The decline of American international influence and internal democracy can no longer be concealed. GOP players in Congress look weak. It was their weakness that delivered their own party into the hands of the Tea Party extremists, paving the way for Trump. Paul Ryan and Mitch McConnell now look like washed-out spectators.
As for the Democrats, where is the challenger to Trump? The party lost the presidency to Trump by surrendering its soul to the almost unbelievable sense of entitlement , complacency and cynicism that characterised the Clinton candidacy. Where is there any sign of a new generation to take over from Nancy Pelosi and Bernie Saunders? Time is running out. The idea of a second term for Trump seems unthinkable. But who or what is going to prevent it?
On this side of the Atlantic, there are Trump-like aspects to the activities of the Tory hard-line Brexiteers. They don’t actually wear baseball caps bearing the slogan “Make the UK Great Again”. But that is their undeclared mantra.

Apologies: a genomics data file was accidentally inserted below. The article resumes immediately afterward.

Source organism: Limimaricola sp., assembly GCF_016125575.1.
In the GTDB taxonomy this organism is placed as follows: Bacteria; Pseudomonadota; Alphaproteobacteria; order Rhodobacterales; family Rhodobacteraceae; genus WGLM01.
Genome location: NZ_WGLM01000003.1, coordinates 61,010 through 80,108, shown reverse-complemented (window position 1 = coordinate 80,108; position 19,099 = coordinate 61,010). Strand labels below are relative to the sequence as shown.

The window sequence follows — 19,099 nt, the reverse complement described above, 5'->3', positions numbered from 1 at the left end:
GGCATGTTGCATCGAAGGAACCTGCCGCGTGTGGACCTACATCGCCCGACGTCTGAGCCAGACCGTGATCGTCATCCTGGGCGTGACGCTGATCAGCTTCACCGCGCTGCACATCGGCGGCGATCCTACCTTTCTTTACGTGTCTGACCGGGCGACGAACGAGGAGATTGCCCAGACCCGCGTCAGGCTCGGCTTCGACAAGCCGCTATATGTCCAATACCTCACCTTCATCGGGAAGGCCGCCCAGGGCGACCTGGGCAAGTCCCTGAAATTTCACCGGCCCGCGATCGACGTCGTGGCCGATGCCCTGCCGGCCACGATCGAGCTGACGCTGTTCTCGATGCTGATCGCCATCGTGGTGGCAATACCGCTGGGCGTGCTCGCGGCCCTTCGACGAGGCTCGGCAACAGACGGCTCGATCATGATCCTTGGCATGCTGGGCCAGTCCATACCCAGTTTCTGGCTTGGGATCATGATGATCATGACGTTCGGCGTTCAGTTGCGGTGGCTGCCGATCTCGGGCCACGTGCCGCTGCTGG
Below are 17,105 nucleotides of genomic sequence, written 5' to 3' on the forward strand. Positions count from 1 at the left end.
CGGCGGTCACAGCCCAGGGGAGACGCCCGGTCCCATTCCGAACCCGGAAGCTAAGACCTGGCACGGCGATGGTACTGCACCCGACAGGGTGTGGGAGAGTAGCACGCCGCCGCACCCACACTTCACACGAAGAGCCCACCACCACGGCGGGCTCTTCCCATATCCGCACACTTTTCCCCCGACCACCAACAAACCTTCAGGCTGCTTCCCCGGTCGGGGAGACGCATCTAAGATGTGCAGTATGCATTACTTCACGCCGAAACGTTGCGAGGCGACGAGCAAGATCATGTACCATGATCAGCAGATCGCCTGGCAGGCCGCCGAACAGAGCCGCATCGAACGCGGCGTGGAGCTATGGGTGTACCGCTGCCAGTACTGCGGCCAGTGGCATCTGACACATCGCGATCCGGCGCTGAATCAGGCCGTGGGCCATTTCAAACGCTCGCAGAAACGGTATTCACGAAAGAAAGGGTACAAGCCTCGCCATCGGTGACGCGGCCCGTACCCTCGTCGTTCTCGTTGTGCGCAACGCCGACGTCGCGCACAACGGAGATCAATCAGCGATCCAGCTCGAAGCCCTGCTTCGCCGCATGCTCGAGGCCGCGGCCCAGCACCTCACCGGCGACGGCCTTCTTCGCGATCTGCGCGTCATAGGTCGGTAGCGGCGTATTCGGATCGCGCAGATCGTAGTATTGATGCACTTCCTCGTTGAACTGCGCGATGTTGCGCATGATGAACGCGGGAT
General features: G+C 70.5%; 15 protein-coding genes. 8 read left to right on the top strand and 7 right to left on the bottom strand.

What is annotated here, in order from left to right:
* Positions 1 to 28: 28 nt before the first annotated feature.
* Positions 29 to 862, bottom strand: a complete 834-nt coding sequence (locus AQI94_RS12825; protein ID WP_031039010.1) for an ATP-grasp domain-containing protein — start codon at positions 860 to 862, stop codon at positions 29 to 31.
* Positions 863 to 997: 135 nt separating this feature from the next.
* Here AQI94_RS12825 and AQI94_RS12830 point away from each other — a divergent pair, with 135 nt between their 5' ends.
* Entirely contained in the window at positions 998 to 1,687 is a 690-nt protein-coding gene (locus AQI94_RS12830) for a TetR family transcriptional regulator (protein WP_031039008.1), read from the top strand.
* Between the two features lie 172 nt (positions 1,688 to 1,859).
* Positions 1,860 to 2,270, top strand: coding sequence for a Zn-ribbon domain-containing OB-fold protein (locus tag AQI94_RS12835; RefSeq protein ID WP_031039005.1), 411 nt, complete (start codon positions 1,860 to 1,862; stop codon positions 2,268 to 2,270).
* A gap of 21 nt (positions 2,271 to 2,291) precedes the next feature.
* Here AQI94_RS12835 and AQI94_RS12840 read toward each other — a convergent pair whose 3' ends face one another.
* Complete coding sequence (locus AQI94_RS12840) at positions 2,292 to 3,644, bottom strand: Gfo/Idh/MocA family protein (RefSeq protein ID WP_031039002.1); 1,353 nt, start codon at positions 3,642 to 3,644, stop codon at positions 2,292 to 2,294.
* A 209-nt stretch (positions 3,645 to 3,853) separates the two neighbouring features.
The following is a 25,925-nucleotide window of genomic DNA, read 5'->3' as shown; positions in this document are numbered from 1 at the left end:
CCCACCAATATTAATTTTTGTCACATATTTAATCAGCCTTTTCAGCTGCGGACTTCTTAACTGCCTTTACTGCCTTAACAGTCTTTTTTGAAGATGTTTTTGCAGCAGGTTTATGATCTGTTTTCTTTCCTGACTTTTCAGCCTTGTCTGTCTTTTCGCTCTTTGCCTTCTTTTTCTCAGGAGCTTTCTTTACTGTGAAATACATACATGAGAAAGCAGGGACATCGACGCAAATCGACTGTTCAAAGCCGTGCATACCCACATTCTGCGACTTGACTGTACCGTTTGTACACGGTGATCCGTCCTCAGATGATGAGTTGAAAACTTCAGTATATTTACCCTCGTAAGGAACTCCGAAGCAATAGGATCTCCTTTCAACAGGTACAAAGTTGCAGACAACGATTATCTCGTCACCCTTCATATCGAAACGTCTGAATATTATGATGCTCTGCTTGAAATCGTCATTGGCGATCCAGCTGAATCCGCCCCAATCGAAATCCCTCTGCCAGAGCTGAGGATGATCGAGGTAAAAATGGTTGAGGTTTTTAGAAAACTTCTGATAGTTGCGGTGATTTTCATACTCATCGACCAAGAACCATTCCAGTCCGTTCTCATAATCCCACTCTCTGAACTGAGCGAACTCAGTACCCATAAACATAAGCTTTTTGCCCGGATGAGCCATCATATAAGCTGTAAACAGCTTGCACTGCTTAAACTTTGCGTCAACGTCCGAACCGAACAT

Are they inching crablike away from their fantasies and towards a soft Brexit based on a deal with the EU 27 that amounts to a customs union in all but name? Or is that too much to hope for?
Gove, Johnson, Rees-Mogg, Paterson, and Duncan-Smith just cannot bear to accept that they cannot be simultaneously free to negotiate trade deals with the rest of the world and have tariff-free access for their goods to the EU. That is impossible. Full stop. hat part of that can they not understand.